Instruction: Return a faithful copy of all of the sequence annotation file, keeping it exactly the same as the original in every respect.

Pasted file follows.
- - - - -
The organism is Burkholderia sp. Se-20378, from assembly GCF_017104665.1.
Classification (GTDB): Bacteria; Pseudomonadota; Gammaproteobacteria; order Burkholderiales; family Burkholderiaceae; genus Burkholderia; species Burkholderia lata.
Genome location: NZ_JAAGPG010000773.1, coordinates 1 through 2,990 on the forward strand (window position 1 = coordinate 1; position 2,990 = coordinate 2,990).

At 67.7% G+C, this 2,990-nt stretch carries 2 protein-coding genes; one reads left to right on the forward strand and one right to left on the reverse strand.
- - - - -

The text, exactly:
The organism is Burkholderia sp. Se-20378, from assembly GCF_017104665.1.
Classification (GTDB): Bacteria; Pseudomonadota; Gammaproteobacteria; order Burkholderiales; family Burkholderiaceae; genus Burkholderia; species Burkholderia lata.
Genome location: NZ_JAAGPG010000773.1, coordinates 1 through 2,990 on the forward strand (window position 1 = coordinate 1; position 2,990 = coordinate 2,990).

At 67.7% G+C, this 2,990-nt stretch carries 2 protein-coding genes; one reads left to right on the forward strand and one right to left on the reverse strand.